class sunpy.coordinates.metaframes.NorthOffsetFrame(*args, **kwargs)

Bases: object

A frame which is offset from another frame such that it shares the same origin, but has its “north pole” (i.e., the Z axis) in a different direction.

The original coordinate frame and the direction of the new north pole are specified by the north keyword.

This class should be used when specifying a new north pole is natural. In constrast, for shifting the origin in the projected sky (e.g., where helioprojective X and Y coordinates are zero), use SkyOffsetFrame instead.


north (HeliographicStonyhurst) – The direction and frame for the new “north pole”.


A common use for this is to create a frame derived from Heliographic, which has the north pole at some point of interest. In this new frame, lines of longitude form great circles radially away from the point, and lines of latitude measure angular distance from the point.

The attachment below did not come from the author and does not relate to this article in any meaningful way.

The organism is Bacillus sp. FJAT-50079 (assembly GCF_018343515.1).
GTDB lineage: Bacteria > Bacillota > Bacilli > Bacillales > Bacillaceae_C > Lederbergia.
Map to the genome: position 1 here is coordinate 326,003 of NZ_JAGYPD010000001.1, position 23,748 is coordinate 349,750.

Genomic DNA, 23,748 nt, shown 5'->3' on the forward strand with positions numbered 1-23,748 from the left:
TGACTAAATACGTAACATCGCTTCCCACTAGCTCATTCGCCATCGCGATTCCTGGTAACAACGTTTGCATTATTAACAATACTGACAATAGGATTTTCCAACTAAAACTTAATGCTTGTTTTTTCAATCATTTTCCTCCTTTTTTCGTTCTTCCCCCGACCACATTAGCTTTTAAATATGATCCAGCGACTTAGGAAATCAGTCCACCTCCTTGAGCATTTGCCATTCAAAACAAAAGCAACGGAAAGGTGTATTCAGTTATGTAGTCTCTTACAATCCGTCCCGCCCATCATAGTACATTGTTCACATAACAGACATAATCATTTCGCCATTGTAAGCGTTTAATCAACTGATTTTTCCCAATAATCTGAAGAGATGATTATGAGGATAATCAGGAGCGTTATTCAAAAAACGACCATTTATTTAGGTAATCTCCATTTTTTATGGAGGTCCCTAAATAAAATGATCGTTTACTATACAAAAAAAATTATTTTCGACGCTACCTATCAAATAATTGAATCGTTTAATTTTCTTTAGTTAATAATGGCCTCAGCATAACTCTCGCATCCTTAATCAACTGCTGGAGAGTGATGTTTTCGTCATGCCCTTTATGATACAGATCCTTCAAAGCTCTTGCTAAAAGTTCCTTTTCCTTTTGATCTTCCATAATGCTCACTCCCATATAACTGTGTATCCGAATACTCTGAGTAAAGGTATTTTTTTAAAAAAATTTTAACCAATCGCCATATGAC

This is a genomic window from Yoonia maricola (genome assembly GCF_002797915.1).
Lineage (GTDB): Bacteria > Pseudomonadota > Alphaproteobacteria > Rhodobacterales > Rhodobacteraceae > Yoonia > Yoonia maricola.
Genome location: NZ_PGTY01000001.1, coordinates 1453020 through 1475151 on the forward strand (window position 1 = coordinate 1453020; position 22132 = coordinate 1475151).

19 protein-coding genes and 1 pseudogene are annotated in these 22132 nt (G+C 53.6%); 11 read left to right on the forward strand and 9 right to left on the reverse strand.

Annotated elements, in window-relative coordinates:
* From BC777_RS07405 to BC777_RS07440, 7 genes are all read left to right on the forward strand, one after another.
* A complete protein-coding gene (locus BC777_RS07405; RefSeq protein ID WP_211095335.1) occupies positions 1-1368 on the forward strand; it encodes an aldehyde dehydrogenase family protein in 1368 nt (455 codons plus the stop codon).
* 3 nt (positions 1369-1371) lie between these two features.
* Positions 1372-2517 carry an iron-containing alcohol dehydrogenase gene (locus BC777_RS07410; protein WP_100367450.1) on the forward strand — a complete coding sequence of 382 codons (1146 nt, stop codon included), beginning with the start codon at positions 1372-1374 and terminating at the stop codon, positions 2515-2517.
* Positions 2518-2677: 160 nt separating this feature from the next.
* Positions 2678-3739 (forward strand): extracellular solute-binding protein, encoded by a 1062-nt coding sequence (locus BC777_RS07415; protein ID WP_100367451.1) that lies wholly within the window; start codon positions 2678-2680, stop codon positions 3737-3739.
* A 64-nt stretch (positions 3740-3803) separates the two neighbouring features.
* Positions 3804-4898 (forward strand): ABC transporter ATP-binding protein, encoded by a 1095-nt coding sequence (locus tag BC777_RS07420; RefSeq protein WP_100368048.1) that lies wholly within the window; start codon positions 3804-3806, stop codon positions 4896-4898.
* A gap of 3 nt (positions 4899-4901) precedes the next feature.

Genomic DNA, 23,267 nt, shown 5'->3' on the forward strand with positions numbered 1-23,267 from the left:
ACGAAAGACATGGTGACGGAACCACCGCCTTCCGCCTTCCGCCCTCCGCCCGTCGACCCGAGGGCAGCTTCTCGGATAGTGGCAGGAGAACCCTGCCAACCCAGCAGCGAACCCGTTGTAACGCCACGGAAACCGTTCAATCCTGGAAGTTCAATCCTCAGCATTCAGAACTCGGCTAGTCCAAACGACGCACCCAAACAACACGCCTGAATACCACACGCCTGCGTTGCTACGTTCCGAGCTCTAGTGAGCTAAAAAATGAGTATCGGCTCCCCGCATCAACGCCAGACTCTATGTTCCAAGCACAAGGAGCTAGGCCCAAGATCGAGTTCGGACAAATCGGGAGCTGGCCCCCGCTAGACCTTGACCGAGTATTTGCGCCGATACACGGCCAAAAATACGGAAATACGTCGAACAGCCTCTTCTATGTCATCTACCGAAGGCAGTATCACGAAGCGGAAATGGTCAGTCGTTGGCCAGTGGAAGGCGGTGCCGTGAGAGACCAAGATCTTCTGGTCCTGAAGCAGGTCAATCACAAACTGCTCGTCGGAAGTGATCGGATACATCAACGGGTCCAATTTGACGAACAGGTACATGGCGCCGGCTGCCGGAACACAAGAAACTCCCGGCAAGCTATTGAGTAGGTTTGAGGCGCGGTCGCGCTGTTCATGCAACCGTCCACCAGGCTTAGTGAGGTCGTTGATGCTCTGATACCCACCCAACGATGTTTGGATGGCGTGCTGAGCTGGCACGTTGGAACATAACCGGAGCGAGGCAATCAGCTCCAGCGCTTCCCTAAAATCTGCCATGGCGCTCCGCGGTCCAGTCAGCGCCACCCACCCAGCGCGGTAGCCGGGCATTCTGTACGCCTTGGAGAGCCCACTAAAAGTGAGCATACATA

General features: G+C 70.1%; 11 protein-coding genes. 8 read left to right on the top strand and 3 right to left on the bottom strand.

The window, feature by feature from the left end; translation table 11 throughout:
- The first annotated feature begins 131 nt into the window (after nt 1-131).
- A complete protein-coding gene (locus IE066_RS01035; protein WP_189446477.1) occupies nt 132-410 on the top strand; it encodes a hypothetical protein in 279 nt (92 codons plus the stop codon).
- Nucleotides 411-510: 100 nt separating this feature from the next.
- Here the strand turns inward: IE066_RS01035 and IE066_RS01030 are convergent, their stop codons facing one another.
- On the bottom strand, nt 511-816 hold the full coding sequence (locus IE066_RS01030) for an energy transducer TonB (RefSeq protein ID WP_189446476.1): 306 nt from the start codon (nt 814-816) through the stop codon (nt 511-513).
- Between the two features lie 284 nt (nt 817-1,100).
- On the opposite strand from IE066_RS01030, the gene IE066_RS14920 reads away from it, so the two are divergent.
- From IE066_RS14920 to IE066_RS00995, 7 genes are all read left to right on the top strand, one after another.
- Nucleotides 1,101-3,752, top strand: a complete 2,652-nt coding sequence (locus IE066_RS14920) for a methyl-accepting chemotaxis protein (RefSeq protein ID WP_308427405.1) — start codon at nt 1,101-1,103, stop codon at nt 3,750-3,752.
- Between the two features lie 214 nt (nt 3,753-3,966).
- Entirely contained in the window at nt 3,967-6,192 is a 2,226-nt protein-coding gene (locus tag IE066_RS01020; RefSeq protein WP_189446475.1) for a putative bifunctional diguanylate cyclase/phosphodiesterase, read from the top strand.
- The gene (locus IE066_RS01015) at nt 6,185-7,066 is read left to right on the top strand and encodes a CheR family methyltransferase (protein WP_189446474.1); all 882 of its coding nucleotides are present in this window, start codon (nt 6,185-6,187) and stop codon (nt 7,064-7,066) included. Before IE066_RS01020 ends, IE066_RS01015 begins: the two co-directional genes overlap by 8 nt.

In this example the new frame is shifted so the new north pole is at (20, 20) in the Heliographic Stonyhurst frame. The new grid is overplotted in blue.

import matplotlib.pyplot as plt
import astropy.units as u

from astropy.coordinates import SkyCoord
from sunpy.coordinates import NorthOffsetFrame

from import AIA_171_IMAGE

m =

north = SkyCoord(20*u.deg, 20*u.deg, frame="heliographic_stonyhurst")
new_frame = NorthOffsetFrame(north=north)

ax = plt.subplot(projection=m)

overlay = ax.get_coords_overlay('heliographic_stonyhurst')
overlay[0].set_ticks(spacing=30. * u.deg, color='white')
overlay.grid(ls='-', color='white')

overlay = ax.get_coords_overlay(new_frame)
overlay[0].set_ticks(spacing=30. * u.deg)
overlay.grid(ls='-', color='blue')

(Source code, png, hires.png, pdf)



NorthOffsetFrame is a wrapper around the SkyOffsetFrame factory class. This class will calculate the desired coordinates of the origin from the north keyword argument and then create a SkyOffsetFrame.

Using this frame is equivalent to using SkyOffsetFrame with lat = lat - 90*u.deg for a position of the north pole in the original northern hemisphere.